R&D tax credits for architects can be claimed on the basis of the work performed in terms of innovation.

Understanding R&D Tax Credits For Architectural Engineering Firms

In the world of tax accounting for business owners, some tax credits and deductions tend to be more overlooked than others. Just about everyone knows about itemizing mileage and taking advantage of depreciation schedules, but R&D tax credits tend to be woefully overlooked. Any CPA for Architectural Engineering firms will tell you that most of their clients are surprised to learn about their ability to claim tax credits for research and development efforts, but they cannot be blamed for not knowing; after all, they were only made part of the permanent Internal Revenue Code until 2015.

R&D tax credits for Architectural Engineering firms have actually been around since 1981, but their initial provisions were a bit nebulous. Before these R&D tax credits were promulgated on a permanent basis, they were subject to changes that may have been above the scope of accountants who handle bookkeeping for architects. As a taxation CPA for architects and other self-employed professionals, this is a credit that we certainly keep in mind.

The Basics of Tax Credits For Research & Development

Contrary to what many people think, R&D is not a business process that can only be conducted at a lab or dedicated facility. R&D tax credits for architects can be claimed on the basis of the work performed in terms of innovation. In the early 1980s, American economists urged Treasury regulators to pay close attention to industrial output overseas, particularly in markets such as Japan and Italy, where companies were taking chances and innovating as a result of careful evaluation and experimentation; this is when the Research and Experimentation tax credit was introduced, and it was largely an effort to avoid falling behind.

Best Practices: R&D Tax Credits for Architectural Engineering Firms

The gist of the R&D tax credit is that Qualified Research Activities must take place within the United States. Wages, supplies, and payments made to third-party entities for the purpose of research and development may be considered as expenses conducive to R&D. The activities must solve technological issues, improve business processes, resulting in efficient designs, or rely on scientific experimentation.

When the R&D tax credit was added to the Internal Revenue Code, the administration of former President Barack Obama was riding on the wave of Science, Technology, Engineering, and Mathematics promotion on a national scale. The last thing regulators wanted was a "brain drain," whereby American STEM professionals flock overseas to work in R&D projects because certain jurisdictions offer greater tax incentives.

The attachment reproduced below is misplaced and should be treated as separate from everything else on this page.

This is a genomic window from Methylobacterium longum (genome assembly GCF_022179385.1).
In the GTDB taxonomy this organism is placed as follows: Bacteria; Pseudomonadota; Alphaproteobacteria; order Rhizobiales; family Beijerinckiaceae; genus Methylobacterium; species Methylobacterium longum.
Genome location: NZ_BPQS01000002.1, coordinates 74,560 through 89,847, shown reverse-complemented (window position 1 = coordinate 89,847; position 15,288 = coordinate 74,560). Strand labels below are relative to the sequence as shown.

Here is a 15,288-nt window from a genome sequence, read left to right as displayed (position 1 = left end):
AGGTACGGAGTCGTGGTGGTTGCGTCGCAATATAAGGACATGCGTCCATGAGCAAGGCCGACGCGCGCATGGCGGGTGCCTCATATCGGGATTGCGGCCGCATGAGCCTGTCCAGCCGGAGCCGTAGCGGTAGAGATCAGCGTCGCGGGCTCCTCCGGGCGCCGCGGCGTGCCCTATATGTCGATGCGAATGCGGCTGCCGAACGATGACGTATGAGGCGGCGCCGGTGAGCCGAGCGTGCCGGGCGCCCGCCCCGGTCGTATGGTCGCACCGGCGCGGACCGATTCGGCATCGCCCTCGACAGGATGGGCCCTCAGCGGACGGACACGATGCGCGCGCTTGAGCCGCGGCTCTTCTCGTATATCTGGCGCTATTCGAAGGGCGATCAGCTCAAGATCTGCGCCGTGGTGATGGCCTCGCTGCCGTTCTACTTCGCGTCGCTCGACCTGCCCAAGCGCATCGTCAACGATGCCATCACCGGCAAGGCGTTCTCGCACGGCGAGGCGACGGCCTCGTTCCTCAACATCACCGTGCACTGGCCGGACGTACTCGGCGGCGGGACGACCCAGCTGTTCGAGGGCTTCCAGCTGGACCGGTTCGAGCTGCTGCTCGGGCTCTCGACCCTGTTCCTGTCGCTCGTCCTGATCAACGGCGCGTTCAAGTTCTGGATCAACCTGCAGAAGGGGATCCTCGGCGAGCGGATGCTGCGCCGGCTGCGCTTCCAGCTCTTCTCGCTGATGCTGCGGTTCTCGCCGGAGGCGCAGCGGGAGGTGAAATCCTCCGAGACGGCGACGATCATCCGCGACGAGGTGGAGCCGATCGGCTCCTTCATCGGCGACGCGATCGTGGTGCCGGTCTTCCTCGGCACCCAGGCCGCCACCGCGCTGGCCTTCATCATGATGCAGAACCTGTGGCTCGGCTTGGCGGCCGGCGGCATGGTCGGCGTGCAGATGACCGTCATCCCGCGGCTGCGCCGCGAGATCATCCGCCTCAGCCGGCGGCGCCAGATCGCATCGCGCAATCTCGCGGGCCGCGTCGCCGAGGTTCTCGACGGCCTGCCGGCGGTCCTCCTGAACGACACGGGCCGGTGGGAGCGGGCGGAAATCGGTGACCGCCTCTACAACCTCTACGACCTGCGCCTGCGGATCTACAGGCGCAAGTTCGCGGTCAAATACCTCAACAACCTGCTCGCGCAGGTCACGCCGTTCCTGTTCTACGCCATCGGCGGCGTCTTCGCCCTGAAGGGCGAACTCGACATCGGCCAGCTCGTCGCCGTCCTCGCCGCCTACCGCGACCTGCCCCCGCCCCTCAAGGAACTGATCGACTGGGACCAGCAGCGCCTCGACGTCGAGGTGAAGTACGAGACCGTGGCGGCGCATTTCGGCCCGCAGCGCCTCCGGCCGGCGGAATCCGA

R&D Within The Architectural Profession

Research and development activities are not the first things on the minds of professionals who normally handle accounting for Architectural Engineering Companies, but they should be. It is estimated that business entities taking advantage of this tax credit collectively save up to $10 billion each year, and there are provisions for small businesses to claim it. In the beginning, only automakers, computer manufacturers, and aerospace companies bothered to claim this credit; even now that it is available to a much larger segment of the economy, less than 35% of eligible businesses claim R&D credits.

You should not expect that a firm that merely takes care of bookkeeping for architectural Engineering firms will be familiar with the process of claiming R&D when the time comes to file annual tax returns. You will need a firm that provides tax planning for architects because an assessment of qualified research activities (QRA) will have to be made. With this in mind, here are some examples of QRA expenses for architects:

* Time spent evaluating blueprints and materials that comply with Leadership in Energy and Environmental Design (LEED) standards for green buildings.

* The development of schematic plans, elevation drawings, building systems, and plans that will result in sustainable working spaces.

Tax accounting for architects can be beneficial to navigate with a professional. Here at Fusion CPA, when we conduct tax planning for Architectural Engineering Companies, R&D is on our minds. We interview business professionals and staff members whose work may involve research and innovation. You can learn more about our services by clicking the button below to schedule a complimentary discovery call today!

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